When I think back on the fluorescent lit classrooms of high school and the lecture halls of college I get bored. I think of the filled up notebooks of doodles and pictures and scribbles and, well, not notes. I didn’t take notes because note taking was boring. It was tedious and laborious, but knowing what I know now I wish I had. And so does my GPA.
Taking notes helps you pay attention. Jotting down the main points and key quotes from a presentation or sermon or lecture keeps the mind engaged. If you’re like me and your mind easily drifts to football or work or snacks then note taking is especially valuable. Even the most focused people struggle to catch everything a speaker says over 30 or 40 minutes. Taking notes keeps the mind locked in.
Taking notes also helps the mind process the flow of what is said. As a speaker or preacher moves from point to point, especially if there are numerous sub points, the mind doesn’t always keep up, but writing them down is Hansel and Gretel dropping bread crumbs. Each jotted point marks your progress allows you to refer back to your route to re-orient yourself. This is especially helpful if the arguments or thought processes being presented are complex.
So too, note taking helps you remember what you hear. A study was done that says that people remember 20% of what they hear, 50% of what they see and hear, 70% of what they say, and 90% of what they do and say. Well, note taking is some combination of hearing, seeing, doing, and saying. But statistics aside, experience proves this point out. Inscribing things on paper has the effect of inscribing them in our mind.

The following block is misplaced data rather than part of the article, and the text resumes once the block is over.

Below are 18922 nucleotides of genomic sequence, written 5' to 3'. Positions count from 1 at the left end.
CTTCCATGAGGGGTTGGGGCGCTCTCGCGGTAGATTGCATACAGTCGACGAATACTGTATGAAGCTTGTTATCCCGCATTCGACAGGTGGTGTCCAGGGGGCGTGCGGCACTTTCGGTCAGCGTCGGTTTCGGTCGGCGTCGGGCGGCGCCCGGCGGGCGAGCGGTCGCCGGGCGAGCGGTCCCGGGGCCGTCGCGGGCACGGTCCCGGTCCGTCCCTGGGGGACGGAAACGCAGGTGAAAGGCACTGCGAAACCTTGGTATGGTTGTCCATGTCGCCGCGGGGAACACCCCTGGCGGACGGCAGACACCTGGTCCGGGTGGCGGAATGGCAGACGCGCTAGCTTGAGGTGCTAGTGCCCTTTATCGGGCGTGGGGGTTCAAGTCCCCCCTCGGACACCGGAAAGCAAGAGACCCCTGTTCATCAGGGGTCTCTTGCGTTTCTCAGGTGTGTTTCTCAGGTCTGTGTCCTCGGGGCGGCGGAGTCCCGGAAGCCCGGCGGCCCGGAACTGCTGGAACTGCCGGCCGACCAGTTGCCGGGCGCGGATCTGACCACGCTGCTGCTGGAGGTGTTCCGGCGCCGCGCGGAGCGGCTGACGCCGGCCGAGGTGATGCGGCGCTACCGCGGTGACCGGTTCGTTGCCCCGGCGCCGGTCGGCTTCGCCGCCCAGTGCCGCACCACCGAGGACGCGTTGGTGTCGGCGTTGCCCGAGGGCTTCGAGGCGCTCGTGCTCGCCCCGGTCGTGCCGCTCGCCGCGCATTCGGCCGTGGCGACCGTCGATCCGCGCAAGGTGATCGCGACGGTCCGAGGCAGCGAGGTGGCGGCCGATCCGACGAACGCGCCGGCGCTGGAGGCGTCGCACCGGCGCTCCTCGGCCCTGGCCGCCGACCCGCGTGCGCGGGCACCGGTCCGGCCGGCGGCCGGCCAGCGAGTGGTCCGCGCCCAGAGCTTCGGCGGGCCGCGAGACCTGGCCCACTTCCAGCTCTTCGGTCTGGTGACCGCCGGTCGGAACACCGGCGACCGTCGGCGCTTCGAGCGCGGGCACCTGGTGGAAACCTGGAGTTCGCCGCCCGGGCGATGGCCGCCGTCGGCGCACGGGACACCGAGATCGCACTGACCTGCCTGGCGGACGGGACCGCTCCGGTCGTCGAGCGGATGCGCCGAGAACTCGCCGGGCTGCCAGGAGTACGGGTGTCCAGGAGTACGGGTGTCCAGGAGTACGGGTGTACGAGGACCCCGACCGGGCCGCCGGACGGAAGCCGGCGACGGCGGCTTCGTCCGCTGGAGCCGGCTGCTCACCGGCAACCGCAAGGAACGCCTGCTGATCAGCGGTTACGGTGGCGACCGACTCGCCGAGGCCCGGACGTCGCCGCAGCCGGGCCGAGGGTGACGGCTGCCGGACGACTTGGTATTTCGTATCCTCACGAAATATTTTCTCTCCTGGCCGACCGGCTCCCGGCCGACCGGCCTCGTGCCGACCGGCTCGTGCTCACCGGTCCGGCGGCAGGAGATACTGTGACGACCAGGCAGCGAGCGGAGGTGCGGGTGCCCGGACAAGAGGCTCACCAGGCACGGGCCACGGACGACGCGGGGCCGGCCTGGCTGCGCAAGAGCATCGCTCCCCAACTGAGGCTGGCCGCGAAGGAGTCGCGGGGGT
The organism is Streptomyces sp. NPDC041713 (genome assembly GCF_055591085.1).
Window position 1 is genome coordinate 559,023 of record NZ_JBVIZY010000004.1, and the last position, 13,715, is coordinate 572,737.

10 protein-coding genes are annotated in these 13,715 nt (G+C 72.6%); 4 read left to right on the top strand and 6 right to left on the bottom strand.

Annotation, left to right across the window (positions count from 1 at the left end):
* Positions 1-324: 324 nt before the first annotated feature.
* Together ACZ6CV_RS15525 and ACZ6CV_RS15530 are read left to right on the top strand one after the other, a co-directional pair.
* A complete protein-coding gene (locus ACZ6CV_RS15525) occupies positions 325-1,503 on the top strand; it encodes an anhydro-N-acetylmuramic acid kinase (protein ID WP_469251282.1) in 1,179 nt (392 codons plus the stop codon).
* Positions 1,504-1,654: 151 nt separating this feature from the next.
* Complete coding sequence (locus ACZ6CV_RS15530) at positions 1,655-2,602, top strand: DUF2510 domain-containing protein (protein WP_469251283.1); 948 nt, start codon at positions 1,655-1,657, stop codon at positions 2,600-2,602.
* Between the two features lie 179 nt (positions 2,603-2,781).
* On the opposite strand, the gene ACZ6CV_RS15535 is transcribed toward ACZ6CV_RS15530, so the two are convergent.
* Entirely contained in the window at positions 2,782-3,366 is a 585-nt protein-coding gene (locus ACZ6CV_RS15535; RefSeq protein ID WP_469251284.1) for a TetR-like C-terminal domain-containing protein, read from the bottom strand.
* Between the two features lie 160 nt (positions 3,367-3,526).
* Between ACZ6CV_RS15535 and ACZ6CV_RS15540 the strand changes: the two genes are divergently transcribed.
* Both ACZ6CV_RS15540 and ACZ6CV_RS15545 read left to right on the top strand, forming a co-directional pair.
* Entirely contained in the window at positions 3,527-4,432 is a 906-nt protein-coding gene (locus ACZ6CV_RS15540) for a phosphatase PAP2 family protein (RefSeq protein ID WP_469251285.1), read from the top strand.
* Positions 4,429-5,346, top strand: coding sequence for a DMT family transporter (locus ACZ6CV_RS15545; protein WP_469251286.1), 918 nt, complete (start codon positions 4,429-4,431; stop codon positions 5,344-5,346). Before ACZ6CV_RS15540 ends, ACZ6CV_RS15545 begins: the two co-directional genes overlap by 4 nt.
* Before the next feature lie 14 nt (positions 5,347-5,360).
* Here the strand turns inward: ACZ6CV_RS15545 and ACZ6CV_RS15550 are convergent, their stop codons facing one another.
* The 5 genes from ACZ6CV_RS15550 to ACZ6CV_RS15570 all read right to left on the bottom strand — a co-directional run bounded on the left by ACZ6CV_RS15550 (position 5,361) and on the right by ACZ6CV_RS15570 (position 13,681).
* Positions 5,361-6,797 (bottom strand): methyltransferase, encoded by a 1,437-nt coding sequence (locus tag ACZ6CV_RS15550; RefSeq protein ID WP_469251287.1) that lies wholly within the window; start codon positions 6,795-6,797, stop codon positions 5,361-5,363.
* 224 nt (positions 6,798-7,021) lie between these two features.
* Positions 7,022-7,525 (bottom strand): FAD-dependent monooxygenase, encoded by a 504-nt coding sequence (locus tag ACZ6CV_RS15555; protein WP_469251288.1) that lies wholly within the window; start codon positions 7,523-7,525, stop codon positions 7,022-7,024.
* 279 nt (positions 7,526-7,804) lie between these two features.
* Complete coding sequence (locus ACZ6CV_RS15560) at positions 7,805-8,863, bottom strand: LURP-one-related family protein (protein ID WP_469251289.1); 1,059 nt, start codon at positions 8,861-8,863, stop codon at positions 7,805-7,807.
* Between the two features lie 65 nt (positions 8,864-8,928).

If all this still doesn’t overcome the perceived tedium or work of note taking, consider this: the value of notes is not primarily in accessing them later. Notes rarely need to be reviewed unless, of course, one is still in school. We don’t get graded on remembering sermons or sales pitches. The value is in the taking of the notes. It can be helpful to review them, and occasionally it’s necessary, but mostly it’s just good to take them.
Finally, it’s worth remembering that there is no system that works for everyone. Some people take extensive, full sentence notes, some jot down the interesting quotes, while others just write down key words or ideas and skip the filler material all together. It can be in a Moleskine, on an iPad or on a napkin (although I’m sure there is research about whether hand writing or typing is more effective for the mind). For me, the format is determined by the importance of presentation – the more important it is the more I write. Feel free to write as much or as little as suits you, but the next time you sit down at church or in the board room just write something. You won’t regret it.